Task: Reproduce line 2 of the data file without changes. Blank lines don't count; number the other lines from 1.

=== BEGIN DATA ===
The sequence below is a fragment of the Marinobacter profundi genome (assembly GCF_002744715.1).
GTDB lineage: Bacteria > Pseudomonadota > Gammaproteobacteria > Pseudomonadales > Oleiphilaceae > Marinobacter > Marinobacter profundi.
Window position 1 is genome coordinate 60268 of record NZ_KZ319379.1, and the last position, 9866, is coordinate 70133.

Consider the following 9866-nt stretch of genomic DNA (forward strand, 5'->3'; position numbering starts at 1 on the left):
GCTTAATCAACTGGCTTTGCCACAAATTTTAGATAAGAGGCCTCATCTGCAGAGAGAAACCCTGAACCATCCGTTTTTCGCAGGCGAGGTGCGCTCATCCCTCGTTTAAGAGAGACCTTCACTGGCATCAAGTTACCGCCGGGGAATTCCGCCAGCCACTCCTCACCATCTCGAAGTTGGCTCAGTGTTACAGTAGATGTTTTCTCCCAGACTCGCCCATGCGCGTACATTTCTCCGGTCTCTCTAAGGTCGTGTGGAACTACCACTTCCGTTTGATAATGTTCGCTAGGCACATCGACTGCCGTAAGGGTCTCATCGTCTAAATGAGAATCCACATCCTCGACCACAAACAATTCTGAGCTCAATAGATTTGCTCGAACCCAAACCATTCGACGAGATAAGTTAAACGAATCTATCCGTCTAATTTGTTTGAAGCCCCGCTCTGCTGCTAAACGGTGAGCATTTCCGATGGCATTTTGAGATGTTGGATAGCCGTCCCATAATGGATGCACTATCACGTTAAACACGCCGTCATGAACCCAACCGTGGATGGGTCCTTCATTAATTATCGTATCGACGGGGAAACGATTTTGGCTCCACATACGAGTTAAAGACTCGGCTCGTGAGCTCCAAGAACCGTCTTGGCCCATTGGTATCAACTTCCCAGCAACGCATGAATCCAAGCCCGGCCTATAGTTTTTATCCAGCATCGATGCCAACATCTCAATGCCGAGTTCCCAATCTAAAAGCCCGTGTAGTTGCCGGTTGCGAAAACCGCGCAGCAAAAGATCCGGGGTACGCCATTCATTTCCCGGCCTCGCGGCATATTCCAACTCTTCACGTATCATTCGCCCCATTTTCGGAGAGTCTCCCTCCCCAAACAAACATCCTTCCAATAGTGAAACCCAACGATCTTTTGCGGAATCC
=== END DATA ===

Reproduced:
GTDB lineage: Bacteria > Pseudomonadota > Gammaproteobacteria > Pseudomonadales > Oleiphilaceae > Marinobacter > Marinobacter profundi.